Life Insurance Policy: The Pros and Cons of Investing in Life Insurance.
Life Insurance Policy: Life is associated with Uncertainty. As such, it is advisable that you take certain necessary precautionary measures towards ensuring that you are not taken unawares. One of such measures is life insurance.
When people purchase life insurance policies, they pay premiums. In exchange, when they die their beneficiaries will be provided with death benefit payouts in the form of a lump sum from the insurance company.
What the above means is that life insurance is a way to help the people you love if you die. Especially if they depend on you financially, whether wholly or partially.
What is Life Insurance?
Life insurance is a contract between an insurer and a policyholder. The insurer guarantees payment of a death benefit to named beneficiaries upon the death of the insured. The insurance company promises a death benefit in consideration of the payment of premium by the insured.
In another sense, life insurance is considered to be a contract between an insurance policyholder and an insurer. Here the insurer promises to pay a designated beneficiary a sum of money (the benefit) in exchange for a premium upon the death of an insured person.
Understanding Life Insurance
The purpose of life insurance is to provide financial protection to surviving dependents after the death of an insured. Always analyze your financial situation and determine the standard of living needed for your surviving dependents before purchasing a life insurance policy.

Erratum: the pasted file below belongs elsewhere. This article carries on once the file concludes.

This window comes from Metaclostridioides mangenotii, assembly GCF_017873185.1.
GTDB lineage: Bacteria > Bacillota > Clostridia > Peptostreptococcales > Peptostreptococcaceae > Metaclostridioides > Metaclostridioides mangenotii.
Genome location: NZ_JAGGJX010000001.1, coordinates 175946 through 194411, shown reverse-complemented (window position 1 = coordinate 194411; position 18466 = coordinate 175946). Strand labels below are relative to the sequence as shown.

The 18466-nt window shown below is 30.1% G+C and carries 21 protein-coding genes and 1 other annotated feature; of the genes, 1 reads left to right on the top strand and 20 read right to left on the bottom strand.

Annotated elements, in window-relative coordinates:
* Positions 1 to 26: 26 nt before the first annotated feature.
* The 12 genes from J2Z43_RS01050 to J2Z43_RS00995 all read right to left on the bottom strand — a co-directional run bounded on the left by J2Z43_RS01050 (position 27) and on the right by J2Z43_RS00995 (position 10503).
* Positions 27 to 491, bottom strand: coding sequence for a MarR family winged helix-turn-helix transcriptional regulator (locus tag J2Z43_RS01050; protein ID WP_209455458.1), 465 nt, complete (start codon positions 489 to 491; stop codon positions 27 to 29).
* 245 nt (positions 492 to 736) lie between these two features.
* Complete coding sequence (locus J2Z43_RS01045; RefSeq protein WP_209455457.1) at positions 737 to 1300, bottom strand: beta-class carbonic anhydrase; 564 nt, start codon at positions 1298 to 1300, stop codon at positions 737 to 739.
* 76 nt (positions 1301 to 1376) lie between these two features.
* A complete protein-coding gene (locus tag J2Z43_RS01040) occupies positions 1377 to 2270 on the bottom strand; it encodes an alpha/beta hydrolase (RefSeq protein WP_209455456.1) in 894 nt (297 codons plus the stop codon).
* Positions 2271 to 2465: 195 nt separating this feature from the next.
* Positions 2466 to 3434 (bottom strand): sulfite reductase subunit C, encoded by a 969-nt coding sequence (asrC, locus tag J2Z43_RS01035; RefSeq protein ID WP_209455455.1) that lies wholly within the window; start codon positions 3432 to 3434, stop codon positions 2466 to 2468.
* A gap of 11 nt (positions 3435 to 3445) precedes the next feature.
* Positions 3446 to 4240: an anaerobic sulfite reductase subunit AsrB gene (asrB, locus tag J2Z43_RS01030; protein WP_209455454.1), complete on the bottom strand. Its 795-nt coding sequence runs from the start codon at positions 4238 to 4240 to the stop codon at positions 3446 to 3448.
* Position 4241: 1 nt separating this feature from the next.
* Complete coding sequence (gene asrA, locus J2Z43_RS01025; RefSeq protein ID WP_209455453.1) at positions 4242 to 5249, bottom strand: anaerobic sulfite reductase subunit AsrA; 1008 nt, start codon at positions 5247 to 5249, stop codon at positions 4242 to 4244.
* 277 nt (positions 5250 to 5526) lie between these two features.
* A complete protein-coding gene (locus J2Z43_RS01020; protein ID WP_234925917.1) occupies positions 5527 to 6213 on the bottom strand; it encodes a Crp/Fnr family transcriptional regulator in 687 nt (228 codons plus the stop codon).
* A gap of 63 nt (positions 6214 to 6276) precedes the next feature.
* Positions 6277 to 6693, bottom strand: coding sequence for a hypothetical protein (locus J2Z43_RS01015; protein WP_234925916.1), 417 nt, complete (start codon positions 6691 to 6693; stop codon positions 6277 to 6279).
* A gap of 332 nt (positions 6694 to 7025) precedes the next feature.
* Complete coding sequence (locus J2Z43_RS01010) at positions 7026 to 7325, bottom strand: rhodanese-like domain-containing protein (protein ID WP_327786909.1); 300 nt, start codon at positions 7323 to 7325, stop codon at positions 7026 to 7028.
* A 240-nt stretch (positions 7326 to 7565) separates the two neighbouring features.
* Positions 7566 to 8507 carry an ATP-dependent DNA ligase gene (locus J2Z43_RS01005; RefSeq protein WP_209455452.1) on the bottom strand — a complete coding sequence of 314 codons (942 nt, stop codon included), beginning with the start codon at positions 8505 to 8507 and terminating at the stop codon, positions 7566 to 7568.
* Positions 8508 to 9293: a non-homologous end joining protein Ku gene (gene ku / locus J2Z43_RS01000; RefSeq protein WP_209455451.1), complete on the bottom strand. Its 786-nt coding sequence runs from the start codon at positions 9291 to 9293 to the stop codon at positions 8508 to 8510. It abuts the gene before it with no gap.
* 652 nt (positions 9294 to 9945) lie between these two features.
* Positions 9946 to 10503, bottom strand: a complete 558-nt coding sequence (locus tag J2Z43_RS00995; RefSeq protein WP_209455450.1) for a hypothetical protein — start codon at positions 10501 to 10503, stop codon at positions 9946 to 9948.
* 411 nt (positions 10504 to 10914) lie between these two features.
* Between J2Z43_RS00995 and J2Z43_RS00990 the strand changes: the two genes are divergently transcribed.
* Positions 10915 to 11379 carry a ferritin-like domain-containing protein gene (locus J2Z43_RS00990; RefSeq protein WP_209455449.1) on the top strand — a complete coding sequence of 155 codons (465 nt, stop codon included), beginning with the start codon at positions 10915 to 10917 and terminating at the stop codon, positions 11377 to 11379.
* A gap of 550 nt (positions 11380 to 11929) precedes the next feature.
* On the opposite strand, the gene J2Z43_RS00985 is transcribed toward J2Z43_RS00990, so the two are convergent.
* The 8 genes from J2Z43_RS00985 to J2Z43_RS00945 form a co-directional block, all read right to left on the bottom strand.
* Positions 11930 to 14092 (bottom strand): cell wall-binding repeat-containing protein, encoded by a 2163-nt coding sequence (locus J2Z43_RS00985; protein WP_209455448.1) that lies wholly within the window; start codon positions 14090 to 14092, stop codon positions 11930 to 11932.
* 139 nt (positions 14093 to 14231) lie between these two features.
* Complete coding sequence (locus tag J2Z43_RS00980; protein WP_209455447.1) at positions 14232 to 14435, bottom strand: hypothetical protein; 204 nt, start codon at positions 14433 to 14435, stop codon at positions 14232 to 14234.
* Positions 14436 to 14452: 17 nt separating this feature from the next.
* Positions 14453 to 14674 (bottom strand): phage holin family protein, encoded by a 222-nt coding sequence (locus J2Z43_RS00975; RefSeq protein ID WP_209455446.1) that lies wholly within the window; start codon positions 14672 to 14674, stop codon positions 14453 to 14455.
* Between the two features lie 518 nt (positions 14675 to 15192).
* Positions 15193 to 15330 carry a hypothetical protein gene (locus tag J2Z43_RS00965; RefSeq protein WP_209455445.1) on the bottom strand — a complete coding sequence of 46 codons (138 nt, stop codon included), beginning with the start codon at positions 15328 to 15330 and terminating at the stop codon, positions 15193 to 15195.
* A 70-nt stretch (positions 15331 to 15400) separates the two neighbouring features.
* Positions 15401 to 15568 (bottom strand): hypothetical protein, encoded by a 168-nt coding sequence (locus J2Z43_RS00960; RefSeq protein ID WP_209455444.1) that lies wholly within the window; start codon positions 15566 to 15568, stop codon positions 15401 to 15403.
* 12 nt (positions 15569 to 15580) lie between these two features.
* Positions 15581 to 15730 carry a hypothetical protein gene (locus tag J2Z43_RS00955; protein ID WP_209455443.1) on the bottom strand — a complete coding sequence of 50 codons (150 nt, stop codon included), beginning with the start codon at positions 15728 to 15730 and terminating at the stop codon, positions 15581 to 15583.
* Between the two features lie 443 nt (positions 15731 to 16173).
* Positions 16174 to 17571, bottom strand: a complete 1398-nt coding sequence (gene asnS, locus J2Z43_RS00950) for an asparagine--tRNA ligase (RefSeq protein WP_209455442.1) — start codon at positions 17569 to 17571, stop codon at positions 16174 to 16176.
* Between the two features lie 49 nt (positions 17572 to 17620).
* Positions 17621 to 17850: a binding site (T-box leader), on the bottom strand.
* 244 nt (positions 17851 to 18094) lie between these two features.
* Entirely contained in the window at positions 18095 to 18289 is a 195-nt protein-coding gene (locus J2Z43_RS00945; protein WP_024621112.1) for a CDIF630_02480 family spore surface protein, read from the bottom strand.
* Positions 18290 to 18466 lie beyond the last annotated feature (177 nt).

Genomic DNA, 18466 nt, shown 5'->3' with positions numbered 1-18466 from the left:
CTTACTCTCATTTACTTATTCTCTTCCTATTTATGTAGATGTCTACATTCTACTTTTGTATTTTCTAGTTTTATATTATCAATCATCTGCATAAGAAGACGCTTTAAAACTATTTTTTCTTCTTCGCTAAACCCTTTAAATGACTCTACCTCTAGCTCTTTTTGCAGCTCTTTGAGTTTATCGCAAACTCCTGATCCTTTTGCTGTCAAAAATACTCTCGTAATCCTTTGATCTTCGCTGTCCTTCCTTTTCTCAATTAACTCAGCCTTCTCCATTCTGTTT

Life insurance agents are instrumental in assessing needs and establishing the type of life insurance most suitable to address those needs. Several life insurance channels are available including whole life, term life, universal life and variable universal life (VUL) policies.
Not all types of life insurance policies are the same. When someone talks about life insurance as an investment, they are typically referring to permanent life insurance. This can accumulate cash value, as opposed to term life insurance.
Some Components of Life Insurance Policy
There are three major components of a life insurance policy. They are as follows;
Death benefit is the amount of money the insurance company guarantees to the beneficiaries identified in the policy upon the death of the insured. The insured will choose their desired death benefit amount based on estimated future needs of surviving heirs.
The insurance company will determine whether there is an insurable interest. This is if the insured qualifies for the coverage based on the company’s underwriting requirements.
These are set using actuarial based statistics. The insurer will determine the cost of insurance (COI). Or the amount required to cover mortality costs, administrative fees, and other policy maintenance fees.
Other factors that influence the premium are the insured’s age, medical history, occupational hazards, and personal risk propensity. The insurer will remain obligated to pay the death benefit if premiums are submitted as required.
With term policies, the premium amount includes the cost of insurance (COI). For permanent or universal policies, the premium amount consists of the COI and a cash value amount.
This is a component that can serve more than one purpose. It is a savings account which can be used by the policy holder during the life of the insured, with cash accumulated on a tax-deferred basis.